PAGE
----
Work Addiction. Real, Lasting, Damaging

How to know if you're a workaholic and how to cope

Want a challenge? Try spotting a workaholic in Silicon Valley. The Valley, for better or worse, prides itself on its high pressure, high intensity work environment. Whether your talking about startups or tech titans like Google, Apple or Facebook, it's not uncommon for people to put in 60-80 hour work weeks. With the advent of our "always on" culture where people are on their smartphones, tablets or laptops 24/7, we pride ourselves on being always available and productive.

But in society where we pride ourselves on hard work, when does "always on" become too much? When do we cross the line between ambition and productivity to obsession and addiction?

Many of us think of "addicts" as drug addicts, alcoholics, gamblers or sex addicts. We think of people who have no control over their impulses; Who are slaves to their desires; Who engage in high risk pursuits of pleasure that turn into full blown obsessions. We never think it could happen to us. Working in the tech mecca of the world we see ourselves as too smart, too safe, too sheltered. We don't really gamble (unless you call buying Bitcoin gambling), we drink in relative moderation, avoid drugs (except one-too-many trips to Starbucks) and we have little or no sex because we're too busy working (only half joking here).

The Addiction of Work

Wikipedia defines addiction as: "... a brain disorder characterized by compulsive engagement in rewarding stimuli despite adverse consequences."

An addiction to work or workaholism is no different. A person who's a workaholic works compulsively and workaholism is usually defined as a psychological disorder. Like most addictions, workaholics work to feed a need or get a "high". In some cases it might be the success that they achieve. The more success we find, the better we feel good and the more recognition we get. That fuels the need to work even more. In other cases, we might work compulsively as a way of avoiding personal problems such as a fractured marriage or a sick child at home. Regardless of the "high" we get, as we work more, work eventually begins to eat into other parts of our lives: Weekends, evenings, family time and time with friends. As in any addiction, extreme cases of workaholism usually have adverse consequences: We gain weight because we cease to exercise or eat the wrong foods; We feel isolated because our friends stop calling us; Our relationships go down the toilet since we don't invest the time to talk things through when we hit relationship speed bumps.

The point is simple: Workaholism is a real addiction and like any addiction it can have lasting mental and even physical consequences. (Tweet this)

The Signs

The biggest problem with addictions is that generally the addict doesn't recognize that he or she is an addict. They view their behavior as normal. "Everyone works hard." "Everyone works evenings." American culture makes this even more challenging when you consider the statistics. In a survey in Vanity Fair 60% of respondents said that monitoring work email outside of office hours was normal and more than 70% of respondents under 30 were OK with dealing with work-related issues outside of the office. A study in 2011 concluded that roughly 10% of the American workforce are workaholics and that among these addicts, a further 20% suffered from additional addictions (such as drug or sex addiction). Generally, workaholics exhibit several of the following symptoms:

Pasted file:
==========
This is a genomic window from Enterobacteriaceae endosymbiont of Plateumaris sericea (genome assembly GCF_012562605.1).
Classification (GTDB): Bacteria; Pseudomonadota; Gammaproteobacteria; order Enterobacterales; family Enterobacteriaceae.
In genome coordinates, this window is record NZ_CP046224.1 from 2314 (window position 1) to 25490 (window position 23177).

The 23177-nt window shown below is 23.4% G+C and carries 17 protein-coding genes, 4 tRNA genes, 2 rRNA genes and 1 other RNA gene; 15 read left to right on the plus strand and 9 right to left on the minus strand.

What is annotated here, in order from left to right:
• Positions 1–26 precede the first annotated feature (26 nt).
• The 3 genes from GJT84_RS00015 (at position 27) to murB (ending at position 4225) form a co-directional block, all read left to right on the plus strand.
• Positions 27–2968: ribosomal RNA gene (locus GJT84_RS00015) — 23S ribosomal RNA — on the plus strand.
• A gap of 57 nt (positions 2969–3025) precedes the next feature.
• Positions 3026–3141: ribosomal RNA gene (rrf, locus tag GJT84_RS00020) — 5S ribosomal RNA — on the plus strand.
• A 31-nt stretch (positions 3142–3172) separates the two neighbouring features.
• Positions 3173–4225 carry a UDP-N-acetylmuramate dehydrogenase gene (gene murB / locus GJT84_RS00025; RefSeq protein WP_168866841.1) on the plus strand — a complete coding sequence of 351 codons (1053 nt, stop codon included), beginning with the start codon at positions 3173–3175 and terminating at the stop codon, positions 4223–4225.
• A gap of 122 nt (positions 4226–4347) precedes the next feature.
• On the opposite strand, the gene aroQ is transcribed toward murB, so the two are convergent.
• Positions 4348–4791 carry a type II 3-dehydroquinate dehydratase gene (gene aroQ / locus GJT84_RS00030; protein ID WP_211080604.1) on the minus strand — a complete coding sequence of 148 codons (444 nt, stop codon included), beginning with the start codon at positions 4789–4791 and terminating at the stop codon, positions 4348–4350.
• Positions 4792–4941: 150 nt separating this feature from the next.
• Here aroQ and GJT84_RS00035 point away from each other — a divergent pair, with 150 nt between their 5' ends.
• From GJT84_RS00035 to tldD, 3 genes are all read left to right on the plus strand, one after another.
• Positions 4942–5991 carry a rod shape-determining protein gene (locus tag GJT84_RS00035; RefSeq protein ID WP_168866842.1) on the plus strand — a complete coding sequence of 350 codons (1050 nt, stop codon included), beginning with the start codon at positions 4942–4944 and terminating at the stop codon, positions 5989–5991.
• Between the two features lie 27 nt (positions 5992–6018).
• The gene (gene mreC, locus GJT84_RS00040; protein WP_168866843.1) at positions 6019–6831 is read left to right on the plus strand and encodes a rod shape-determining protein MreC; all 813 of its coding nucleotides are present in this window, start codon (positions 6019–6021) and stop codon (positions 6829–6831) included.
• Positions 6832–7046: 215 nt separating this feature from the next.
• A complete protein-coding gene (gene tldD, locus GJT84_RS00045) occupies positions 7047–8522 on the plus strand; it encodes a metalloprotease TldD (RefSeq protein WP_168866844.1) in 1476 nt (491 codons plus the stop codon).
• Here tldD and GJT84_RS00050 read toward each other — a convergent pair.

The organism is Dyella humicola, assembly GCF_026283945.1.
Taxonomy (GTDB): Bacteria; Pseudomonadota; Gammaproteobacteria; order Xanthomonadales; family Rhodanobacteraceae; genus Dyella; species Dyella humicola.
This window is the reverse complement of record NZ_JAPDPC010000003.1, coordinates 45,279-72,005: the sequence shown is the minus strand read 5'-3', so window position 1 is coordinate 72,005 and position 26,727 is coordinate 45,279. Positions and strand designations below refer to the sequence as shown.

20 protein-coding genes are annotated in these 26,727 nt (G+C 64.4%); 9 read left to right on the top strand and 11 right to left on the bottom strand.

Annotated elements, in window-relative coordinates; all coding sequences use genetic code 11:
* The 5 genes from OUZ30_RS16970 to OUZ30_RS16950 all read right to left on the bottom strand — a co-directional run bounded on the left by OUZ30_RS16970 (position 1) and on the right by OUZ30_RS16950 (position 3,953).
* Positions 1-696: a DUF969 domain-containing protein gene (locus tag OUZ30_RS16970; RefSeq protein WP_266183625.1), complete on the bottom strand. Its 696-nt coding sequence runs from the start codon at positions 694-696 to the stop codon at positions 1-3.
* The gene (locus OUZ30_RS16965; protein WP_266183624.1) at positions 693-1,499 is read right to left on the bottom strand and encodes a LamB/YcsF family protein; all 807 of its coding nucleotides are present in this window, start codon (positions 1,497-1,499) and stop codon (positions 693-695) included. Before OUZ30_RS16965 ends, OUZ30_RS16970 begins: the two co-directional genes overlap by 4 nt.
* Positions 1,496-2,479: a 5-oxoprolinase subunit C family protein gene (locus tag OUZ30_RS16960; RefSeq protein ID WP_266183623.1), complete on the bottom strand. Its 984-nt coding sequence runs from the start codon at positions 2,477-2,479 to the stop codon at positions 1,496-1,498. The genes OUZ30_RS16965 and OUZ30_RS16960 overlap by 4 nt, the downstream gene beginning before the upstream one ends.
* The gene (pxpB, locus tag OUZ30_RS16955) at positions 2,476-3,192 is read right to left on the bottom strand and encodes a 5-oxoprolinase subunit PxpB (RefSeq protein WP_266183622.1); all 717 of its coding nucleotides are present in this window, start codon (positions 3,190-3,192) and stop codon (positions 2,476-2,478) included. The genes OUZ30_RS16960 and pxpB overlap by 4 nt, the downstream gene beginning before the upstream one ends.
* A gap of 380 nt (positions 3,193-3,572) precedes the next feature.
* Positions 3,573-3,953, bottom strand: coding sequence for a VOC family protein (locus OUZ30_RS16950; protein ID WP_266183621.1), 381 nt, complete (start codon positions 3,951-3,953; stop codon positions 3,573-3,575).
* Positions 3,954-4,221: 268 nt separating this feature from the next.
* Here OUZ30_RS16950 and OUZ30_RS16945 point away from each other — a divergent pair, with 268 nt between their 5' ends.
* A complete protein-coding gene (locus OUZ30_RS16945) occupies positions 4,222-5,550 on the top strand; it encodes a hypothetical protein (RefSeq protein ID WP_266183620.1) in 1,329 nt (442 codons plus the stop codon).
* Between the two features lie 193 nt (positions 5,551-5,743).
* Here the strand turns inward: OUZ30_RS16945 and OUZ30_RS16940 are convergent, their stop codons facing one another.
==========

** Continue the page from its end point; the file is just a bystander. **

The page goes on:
• You work to avoid serious personal issues like divorce, illness or financial issues

  • You routinely forego sleep to engage in work projects or finish tasks

  • You obsess with work-related success

  • You have an intense fear of failure at work

  • You obsess over work-related performance (and even think about it outside work)

  • Your personal relationships suffer due to the amount of time spent working

  • You get defensive or even angry toward others about their work

  • You work as a way to avoid relationships

  • You work to cope with feelings of guilt or depression

  • You constantly think about ways to find additional hours in the day to work

  • You routinely put far more hours at work then you need to

  • You get told by others to ease up on your work habits and but ignore them

If you're unsure whether you're a workaholic, Workaholics Anonymous has 20 questions you can ask yourself to find out (Tweet This) (if you answer yes to more than 3-4 of them you're now a proud member of the club). Here are a few:

  1. Are you more drawn to your work or activity than close relationships, rest, etc.?

  2. Are there times when you are motivated and push through tasks when you don’t even want to and other times when you procrastinate and avoid them when you would prefer to get things done?

  3. Do you take work with you to bed? On weekends? On vacation?

  4. Are you more comfortable talking about your work than other topics?

  5. Do you pull all-nighters?

  6. Do you resent your work or the people at your workplace for imposing so many pressures on you?

  7. Do you avoid intimacy with others and/or yourself?

  8. Do you resist rest when tired and use stimulants to stay awake longer?

  9. Do you take on extra work or volunteer commitments because you are concerned that things won't otherwise get done?

  10. Do you regularly underestimate how long something will take and then rush to complete it?

    For the full list of questions click here.

Risk Factors

Certain people people are more at risk of becoming workaholics than others. According to the research I've seen and several articles on the subject, you're more at risk of becoming a workaholic if: